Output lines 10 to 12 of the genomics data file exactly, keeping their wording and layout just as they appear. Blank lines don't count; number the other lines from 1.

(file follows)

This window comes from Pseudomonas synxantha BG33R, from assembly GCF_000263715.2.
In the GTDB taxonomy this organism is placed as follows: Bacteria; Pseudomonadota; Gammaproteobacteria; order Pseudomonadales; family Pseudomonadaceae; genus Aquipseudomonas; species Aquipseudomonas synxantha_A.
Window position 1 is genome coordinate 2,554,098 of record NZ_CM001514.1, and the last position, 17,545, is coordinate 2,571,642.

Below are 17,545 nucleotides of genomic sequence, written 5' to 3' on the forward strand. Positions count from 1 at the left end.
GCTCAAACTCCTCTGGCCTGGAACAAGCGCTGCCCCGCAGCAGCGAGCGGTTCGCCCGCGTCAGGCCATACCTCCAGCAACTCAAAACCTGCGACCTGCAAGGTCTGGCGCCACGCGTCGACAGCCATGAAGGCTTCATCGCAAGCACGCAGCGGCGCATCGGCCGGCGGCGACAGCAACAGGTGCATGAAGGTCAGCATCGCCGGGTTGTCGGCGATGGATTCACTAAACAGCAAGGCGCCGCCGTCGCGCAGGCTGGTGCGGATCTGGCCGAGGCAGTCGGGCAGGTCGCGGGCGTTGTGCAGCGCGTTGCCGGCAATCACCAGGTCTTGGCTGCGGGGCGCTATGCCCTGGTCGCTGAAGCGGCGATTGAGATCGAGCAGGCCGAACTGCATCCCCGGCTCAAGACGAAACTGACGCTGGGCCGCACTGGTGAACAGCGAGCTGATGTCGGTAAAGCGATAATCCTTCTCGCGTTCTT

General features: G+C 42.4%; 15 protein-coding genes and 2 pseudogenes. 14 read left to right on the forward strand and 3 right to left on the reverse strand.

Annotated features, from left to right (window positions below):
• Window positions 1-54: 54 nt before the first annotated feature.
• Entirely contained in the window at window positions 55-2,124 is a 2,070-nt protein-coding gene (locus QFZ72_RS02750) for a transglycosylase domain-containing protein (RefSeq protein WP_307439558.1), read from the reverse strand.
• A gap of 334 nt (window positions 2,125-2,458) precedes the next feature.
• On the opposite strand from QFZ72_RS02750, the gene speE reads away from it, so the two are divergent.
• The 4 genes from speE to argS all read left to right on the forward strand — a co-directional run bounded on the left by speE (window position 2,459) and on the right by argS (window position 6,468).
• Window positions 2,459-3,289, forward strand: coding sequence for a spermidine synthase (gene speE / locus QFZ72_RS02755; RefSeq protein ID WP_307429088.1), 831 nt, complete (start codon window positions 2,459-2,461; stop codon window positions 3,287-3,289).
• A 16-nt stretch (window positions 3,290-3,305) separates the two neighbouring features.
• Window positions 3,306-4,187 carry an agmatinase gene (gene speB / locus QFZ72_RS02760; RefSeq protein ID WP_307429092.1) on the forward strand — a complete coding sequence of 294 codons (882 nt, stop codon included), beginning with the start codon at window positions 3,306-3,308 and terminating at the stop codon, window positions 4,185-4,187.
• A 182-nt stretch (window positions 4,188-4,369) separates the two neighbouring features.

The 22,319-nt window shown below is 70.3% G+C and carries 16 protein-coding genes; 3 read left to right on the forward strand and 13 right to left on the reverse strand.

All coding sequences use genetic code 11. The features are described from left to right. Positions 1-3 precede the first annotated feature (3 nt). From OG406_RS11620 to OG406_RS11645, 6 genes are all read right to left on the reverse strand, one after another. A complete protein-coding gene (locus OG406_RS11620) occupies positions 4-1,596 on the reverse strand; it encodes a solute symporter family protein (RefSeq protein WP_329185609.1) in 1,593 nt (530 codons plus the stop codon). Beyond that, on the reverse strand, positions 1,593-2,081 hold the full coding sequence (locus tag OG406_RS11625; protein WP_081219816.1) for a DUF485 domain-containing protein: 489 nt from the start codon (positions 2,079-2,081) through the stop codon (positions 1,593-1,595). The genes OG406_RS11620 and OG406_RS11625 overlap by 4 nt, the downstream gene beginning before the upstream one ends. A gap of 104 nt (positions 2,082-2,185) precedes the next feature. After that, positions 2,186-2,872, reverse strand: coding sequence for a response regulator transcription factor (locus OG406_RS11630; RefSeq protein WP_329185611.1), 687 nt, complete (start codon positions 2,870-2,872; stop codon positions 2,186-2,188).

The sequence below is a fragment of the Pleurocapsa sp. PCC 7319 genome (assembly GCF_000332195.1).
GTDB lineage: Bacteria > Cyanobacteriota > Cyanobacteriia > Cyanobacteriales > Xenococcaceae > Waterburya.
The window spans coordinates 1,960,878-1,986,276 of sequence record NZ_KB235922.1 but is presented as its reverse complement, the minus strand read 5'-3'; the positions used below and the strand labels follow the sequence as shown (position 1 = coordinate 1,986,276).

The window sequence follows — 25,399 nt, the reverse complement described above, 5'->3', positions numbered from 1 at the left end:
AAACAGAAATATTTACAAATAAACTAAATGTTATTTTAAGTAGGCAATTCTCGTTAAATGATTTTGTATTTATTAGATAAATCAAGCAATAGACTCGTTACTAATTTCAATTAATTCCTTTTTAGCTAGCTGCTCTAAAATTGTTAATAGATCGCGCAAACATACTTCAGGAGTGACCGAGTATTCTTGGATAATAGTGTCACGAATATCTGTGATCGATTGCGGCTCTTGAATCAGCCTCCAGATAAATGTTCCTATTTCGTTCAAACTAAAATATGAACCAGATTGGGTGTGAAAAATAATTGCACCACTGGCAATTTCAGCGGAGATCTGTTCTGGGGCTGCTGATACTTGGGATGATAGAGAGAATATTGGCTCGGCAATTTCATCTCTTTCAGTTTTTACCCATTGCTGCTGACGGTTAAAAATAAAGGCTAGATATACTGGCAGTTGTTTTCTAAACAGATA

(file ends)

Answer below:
• A gap of 334 nt (window positions 2,125-2,458) precedes the next feature.
• On the opposite strand from QFZ72_RS02750, the gene speE reads away from it, so the two are divergent.
• The 4 genes from speE to argS all read left to right on the forward strand — a co-directional run bounded on the left by speE (window position 2,459) and on the right by argS (window position 6,468).